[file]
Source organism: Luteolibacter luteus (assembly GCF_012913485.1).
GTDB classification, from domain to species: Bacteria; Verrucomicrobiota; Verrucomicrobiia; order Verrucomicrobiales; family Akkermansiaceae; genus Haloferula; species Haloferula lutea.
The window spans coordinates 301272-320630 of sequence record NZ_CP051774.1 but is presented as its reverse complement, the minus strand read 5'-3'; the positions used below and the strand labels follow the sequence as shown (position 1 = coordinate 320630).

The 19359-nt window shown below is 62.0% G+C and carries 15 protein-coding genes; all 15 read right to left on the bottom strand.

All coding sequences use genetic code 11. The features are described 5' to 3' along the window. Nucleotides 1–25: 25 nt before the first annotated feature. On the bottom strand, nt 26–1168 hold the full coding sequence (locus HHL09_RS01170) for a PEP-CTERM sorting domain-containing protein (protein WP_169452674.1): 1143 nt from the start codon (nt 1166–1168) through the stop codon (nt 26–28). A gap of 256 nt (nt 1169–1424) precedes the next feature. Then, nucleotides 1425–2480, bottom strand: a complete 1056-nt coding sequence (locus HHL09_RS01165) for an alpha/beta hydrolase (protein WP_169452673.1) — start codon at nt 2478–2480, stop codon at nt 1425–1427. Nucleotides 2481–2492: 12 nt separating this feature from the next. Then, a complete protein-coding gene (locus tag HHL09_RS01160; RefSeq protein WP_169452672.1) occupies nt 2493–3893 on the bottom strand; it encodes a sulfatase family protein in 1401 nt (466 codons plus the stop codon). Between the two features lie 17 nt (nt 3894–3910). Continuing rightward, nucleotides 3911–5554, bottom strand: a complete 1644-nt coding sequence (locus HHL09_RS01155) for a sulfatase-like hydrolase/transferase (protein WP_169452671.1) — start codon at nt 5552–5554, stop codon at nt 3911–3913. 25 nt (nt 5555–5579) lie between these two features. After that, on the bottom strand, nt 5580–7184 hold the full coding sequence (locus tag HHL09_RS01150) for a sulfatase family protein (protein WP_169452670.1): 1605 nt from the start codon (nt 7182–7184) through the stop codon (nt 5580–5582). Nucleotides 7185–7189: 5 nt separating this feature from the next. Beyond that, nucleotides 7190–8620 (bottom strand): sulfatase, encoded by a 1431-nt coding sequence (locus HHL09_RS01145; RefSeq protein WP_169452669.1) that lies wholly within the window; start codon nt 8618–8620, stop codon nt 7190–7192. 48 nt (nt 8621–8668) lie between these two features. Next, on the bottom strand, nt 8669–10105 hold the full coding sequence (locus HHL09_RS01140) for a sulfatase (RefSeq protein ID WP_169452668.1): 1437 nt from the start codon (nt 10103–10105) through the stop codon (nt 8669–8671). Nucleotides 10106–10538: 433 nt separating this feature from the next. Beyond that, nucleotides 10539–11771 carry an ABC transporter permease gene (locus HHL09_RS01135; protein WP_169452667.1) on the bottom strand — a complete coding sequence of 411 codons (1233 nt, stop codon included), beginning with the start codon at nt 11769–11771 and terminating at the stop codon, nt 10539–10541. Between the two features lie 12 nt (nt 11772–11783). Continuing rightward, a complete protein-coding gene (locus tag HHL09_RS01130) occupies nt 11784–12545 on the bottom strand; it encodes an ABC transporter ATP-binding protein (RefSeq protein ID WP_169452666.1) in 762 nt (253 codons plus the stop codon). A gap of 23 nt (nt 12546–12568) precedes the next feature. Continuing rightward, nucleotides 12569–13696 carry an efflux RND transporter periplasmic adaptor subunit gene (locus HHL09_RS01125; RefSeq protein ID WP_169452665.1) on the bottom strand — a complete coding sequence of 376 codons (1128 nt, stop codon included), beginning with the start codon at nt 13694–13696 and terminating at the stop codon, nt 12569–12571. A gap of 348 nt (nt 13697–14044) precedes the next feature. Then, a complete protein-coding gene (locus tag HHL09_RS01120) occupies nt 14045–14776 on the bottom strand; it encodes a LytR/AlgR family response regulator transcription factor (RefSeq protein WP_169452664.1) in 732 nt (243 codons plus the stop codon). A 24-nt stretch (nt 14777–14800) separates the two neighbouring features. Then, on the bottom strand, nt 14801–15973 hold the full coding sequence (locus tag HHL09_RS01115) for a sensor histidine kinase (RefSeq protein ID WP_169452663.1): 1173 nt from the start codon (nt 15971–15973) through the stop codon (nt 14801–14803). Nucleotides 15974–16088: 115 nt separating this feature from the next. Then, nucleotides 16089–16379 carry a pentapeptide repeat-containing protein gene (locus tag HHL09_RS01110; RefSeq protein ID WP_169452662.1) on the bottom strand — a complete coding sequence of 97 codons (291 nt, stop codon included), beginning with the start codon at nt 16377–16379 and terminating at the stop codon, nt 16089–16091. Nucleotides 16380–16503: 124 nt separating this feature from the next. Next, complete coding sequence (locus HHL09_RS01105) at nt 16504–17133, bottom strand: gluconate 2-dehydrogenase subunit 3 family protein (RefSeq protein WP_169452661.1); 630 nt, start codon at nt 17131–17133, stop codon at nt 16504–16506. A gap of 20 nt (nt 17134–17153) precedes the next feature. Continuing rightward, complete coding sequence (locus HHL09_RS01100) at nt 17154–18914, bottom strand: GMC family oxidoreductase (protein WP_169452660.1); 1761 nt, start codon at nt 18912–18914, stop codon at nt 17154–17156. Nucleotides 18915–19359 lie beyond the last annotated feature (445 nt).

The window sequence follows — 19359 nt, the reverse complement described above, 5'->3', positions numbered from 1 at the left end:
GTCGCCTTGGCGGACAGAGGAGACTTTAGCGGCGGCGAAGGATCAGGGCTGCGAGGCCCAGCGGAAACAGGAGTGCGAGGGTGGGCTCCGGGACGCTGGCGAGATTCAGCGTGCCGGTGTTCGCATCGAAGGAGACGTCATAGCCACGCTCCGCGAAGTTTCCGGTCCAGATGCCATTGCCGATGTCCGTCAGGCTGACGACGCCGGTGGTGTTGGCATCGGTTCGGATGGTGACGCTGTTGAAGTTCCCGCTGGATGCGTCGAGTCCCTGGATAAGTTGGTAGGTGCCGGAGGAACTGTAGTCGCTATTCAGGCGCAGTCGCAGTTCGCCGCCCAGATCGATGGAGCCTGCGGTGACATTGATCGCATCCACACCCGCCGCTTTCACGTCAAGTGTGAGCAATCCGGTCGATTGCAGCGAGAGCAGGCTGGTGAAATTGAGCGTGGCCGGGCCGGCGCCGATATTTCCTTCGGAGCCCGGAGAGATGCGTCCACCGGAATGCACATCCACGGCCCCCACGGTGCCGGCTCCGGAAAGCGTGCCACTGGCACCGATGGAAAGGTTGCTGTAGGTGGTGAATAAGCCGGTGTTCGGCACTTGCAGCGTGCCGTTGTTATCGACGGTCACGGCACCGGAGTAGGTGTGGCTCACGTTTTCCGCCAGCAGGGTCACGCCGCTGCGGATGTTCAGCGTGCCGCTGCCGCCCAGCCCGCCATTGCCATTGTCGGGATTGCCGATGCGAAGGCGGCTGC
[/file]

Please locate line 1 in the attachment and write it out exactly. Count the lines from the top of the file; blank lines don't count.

Source organism: Luteolibacter luteus (assembly GCF_012913485.1).